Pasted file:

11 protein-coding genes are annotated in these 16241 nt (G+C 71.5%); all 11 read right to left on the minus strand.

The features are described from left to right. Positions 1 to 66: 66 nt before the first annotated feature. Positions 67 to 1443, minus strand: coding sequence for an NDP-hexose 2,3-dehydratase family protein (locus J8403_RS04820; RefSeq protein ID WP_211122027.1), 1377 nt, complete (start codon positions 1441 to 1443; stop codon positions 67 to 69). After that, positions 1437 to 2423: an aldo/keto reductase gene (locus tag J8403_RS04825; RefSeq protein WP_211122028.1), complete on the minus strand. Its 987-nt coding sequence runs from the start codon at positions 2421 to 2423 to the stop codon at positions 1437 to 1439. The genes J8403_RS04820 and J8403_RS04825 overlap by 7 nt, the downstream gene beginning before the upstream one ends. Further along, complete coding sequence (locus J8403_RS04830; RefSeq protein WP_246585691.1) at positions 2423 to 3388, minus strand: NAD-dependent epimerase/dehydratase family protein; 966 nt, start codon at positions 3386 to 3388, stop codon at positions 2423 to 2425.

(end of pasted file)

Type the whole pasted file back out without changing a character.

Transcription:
11 protein-coding genes are annotated in these 16241 nt (G+C 71.5%); all 11 read right to left on the minus strand.

The features are described from left to right. Positions 1 to 66: 66 nt before the first annotated feature. Positions 67 to 1443, minus strand: coding sequence for an NDP-hexose 2,3-dehydratase family protein (locus J8403_RS04820; RefSeq protein ID WP_211122027.1), 1377 nt, complete (start codon positions 1441 to 1443; stop codon positions 67 to 69). After that, positions 1437 to 2423: an aldo/keto reductase gene (locus tag J8403_RS04825; RefSeq protein WP_211122028.1), complete on the minus strand. Its 987-nt coding sequence runs from the start codon at positions 2421 to 2423 to the stop codon at positions 1437 to 1439. The genes J8403_RS04820 and J8403_RS04825 overlap by 7 nt, the downstream gene beginning before the upstream one ends. Further along, complete coding sequence (locus J8403_RS04830; RefSeq protein WP_246585691.1) at positions 2423 to 3388, minus strand: NAD-dependent epimerase/dehydratase family protein; 966 nt, start codon at positions 3386 to 3388, stop codon at positions 2423 to 2425.